Socioeconomic variation in the burden of chronic conditions and health care provision – analyzing administrative individual level data from the Basque Country, Spain
1 Oberri (The Basque Institute for Health Innovation), Sondika, Bizkaia, Spain
2 Centro de Salud de Astrabudua, Osakidetza (The Basque Health Service), Erandio, Bizkaia, Spain
3 Kronikgune (The International Centre of Excellence in Research into Chronicity), Bilbao, Bizkaia, Spain
4 Clinical Trials Unit, University College London, London, UK
5 Departamento de Economía de las Instituciones, Estadística Económica y Econometría, Universidad de la Laguna, Tenerife, Spain
6 Centro de Investigaciones Biomédicas de Canarias (CIBICAN), Tenerife, Spain
BMC Public Health 2013, 13:870 doi:10.1186/1471-2458-13-870Published: 22 September 2013
Chronic diseases are posing an increasing challenge to society, with the associated burden falling disproportionally on more deprived individuals and geographical areas. Although the existence of a socioeconomic health gradient is one of the main concerns of health policy across the world, health information systems commonly do not have reliable data to detect and monitor health inequalities and inequities. The objectives of this study were to measure the level of socioeconomic-related inequality in prevalence of chronic diseases and to investigate the extent and direction of inequities in health care provision.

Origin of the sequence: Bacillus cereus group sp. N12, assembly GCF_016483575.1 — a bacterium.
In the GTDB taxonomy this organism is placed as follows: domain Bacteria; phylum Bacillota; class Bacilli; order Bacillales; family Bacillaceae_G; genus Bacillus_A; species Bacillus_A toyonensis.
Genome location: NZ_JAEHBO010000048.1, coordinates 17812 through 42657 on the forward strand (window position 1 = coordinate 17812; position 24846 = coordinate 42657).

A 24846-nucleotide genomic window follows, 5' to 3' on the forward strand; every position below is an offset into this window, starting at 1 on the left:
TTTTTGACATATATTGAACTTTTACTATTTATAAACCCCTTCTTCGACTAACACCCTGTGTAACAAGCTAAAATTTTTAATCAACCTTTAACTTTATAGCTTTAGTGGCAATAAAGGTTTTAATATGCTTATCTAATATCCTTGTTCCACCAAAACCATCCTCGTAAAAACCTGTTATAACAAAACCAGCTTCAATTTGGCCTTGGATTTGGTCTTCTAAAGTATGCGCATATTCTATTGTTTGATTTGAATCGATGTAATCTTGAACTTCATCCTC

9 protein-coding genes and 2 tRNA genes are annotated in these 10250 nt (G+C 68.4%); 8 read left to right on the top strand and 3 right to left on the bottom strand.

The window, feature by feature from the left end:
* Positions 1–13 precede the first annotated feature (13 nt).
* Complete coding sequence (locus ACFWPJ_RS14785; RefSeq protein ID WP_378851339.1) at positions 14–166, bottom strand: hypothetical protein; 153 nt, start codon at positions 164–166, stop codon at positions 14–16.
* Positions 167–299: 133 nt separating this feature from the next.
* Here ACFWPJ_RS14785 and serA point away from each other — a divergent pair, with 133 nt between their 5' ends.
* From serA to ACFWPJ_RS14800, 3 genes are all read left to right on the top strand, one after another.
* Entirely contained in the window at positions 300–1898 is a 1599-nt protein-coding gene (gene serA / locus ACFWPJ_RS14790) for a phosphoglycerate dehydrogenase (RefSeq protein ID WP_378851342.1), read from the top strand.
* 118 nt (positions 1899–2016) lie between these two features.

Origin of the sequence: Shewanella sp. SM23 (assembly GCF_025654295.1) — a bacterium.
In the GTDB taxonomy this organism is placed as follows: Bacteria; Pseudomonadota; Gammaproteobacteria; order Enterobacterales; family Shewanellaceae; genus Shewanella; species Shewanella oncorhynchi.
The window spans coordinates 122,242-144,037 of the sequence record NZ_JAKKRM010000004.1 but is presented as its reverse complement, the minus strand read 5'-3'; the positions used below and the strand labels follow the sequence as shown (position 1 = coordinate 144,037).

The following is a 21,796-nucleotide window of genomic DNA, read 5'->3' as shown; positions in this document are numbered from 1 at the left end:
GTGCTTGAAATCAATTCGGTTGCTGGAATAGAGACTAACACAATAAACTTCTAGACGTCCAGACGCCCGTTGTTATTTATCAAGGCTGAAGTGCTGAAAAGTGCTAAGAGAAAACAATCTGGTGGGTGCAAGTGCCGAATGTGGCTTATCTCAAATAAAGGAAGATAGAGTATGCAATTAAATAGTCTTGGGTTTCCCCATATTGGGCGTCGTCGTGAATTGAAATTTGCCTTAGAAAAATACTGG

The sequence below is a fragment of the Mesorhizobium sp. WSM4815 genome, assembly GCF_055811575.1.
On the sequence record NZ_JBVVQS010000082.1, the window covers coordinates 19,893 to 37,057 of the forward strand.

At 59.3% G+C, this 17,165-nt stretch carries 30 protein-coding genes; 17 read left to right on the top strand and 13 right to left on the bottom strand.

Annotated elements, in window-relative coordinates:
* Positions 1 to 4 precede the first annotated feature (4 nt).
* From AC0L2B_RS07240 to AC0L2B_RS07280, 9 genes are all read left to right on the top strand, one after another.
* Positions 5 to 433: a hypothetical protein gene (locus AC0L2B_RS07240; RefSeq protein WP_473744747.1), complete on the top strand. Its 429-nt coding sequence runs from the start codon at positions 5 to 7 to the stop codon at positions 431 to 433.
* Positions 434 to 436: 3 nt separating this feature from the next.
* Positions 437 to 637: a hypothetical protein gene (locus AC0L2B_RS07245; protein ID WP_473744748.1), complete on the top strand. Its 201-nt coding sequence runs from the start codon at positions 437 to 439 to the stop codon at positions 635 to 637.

A dataset linking clinical and administrative information of the entire population living in the Basque Country, Spain (over 2 million individuals) was used to measure the prevalence of 52 chronic conditions and to quantify individual health care costs. We used a concentration-index approach to measure the extent and direction of inequality with respect to the deprivation of the area of residence of each individual.
Most chronic diseases were found to be disproportionally concentrated among individuals living in more deprived areas, but the extent of the imbalance varies by type of disease and sex. Most of the variation in health care utilization was explained by morbidity burden. However, even after accounting for differences in morbidity, pro-poor horizontal inequity was present in specialized outpatient care, emergency department, prescription, and primary health care costs and this fact was more apparent in females than males; inpatient costs exhibited an equitable distribution in both sexes.
Analyses of comprehensive administrative clinical information at the individual level allow the socioeconomic gradient in chronic diseases and health care provision to be measured to a level of detail not possible using other sources. This frequently updated source of information can be exploited to monitor trends and evaluate the impact of policy reforms.